Residents of an apartment complex that sits on a historic parcel of land opposite the Tower of London want Britain’s King Charles to buy it back, claiming that its current owner, China, will turn it into a hub for shadowy diplomatic activity.
The British monarchy sold Royal Mint Court, a 5.4-acre plot that was once home to the facility that manufactured Britain’s coinage, to a property company in 2010. Beijing bought the site in 2018, and now plans to invest several hundreds of millions of dollars transforming it into its new embassy in the United Kingdom.
The local council, Tower Hamlets, is due on Thursday to decide on proposals for the site, which consists largely of decommissioned offices and a grand, 19th century building constructed for the Royal Mint. If the plans – drawn up by architect David Chipperfield – are approved, the site will become one of China’s largest diplomatic missions in the world, equipped with lodgings for hundreds of staff, a cultural exchange and a business center.
But Royal Mint Court contains something of a historical anomaly. When it still owned the land about 30 years ago, the Crown Estate, which manages the British monarchy’s non-private property interests, built a set of low-rise apartments on part of the site as part of a government scheme to provide homes for “key workers” such as police officers and nurses. Queen Elizabeth II was pictured opening the estate in 1989.
Owners of the new apartments were granted a 126-year lease over the land – a common practice in British property law where residents own the bricks and mortar of their property but another entity, a freeholder, owns the ground on which it is built.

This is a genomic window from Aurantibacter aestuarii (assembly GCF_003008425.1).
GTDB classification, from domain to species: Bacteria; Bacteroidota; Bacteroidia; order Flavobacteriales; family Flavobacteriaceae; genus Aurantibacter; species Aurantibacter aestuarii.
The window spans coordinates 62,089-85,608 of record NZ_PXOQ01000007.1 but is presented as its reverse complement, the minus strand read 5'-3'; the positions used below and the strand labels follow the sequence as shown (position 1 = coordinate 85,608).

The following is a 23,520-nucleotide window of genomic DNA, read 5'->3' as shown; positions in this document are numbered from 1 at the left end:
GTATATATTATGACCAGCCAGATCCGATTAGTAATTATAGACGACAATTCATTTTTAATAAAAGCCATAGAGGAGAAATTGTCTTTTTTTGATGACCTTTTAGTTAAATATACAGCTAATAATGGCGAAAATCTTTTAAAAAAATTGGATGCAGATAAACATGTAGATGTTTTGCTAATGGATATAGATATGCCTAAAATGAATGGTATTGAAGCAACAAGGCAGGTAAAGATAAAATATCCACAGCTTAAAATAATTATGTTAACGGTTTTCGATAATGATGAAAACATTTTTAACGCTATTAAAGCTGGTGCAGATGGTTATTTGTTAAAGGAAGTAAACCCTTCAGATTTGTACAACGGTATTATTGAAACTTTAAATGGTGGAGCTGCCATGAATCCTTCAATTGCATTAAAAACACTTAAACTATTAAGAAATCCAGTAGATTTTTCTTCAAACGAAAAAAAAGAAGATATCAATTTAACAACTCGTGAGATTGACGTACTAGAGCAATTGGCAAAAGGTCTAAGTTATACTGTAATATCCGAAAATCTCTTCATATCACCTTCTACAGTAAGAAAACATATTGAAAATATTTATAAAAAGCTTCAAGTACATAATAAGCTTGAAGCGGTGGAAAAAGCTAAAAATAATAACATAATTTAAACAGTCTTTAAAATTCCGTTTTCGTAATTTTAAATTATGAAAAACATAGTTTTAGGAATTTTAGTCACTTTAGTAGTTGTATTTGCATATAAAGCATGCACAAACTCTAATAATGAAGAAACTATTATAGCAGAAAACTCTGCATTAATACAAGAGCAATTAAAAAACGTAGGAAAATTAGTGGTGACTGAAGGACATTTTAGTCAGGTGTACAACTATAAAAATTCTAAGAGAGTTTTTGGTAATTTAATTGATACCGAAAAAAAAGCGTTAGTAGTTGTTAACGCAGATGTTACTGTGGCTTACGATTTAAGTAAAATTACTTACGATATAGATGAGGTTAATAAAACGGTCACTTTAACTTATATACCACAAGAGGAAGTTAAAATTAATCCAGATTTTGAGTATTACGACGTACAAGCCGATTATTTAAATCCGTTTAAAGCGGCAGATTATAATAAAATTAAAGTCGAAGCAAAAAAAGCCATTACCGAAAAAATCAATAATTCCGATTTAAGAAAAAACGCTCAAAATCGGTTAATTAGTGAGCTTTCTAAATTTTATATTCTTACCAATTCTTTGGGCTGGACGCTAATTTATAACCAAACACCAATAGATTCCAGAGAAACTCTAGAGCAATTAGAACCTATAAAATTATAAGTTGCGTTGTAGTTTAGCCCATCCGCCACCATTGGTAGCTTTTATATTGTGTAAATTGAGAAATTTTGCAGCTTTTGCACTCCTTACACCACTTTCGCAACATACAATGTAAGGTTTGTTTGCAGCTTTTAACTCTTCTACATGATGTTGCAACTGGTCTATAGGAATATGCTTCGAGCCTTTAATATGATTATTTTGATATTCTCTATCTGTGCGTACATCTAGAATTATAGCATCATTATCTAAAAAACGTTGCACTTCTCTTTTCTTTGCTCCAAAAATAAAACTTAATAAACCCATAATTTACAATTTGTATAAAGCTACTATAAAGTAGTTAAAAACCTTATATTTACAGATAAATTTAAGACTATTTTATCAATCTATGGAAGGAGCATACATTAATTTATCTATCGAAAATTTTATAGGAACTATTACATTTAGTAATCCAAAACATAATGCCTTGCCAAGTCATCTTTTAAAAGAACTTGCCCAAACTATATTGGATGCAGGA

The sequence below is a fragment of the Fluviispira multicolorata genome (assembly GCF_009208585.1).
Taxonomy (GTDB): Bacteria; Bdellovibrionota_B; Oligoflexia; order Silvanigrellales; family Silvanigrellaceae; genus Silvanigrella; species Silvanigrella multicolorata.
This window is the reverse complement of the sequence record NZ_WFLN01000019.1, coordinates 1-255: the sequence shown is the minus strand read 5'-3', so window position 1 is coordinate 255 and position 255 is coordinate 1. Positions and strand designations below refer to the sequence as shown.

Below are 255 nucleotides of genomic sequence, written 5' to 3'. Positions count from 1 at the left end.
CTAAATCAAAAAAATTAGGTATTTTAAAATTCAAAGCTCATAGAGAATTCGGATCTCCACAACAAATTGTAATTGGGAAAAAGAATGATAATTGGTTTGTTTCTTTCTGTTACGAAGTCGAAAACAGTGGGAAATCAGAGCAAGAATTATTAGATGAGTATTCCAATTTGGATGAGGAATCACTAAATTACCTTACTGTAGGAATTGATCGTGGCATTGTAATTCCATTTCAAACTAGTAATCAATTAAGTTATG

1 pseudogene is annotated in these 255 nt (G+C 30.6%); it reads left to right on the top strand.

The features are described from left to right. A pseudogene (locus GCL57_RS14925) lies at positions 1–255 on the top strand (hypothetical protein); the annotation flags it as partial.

Such leases often contain clauses that restrict certain activity in the buildings. A lease for one apartment at the Royal Mint Court development, seen by CNN, includes clauses giving the freeholder, or landlord, the right to enter the leaseholder’s property in certain circumstances. It also gives them powers to ban residents from hanging items, such as flags or signs, from the outside of their homes.
Leaseholders are also told they cannot behave in a manner deemed to cause a “nuisance” to the landlord or do anything that the landlord perceives might incite racial hatred.
The Royal Mint Court Residents’ Association, which represents around 300 people living in the buildings, say they are fearful of how China would interpret and implement such rules once its embassy is built next door. China has been accused of using its diplomatic outposts, loosely affiliated community associations, in effect, as overseas police stations to monitor Chinese citizens abroad and coerce them to return home. British lawmakers have expressed concerns over reports of three such premises in the UK.
“I fear a diplomatic incident will occur because the powers available to the Chinese government are far reaching and excessive,” wrote David Lake, chairman of the residents’ group, in a letter to King Charles, seen by CNN.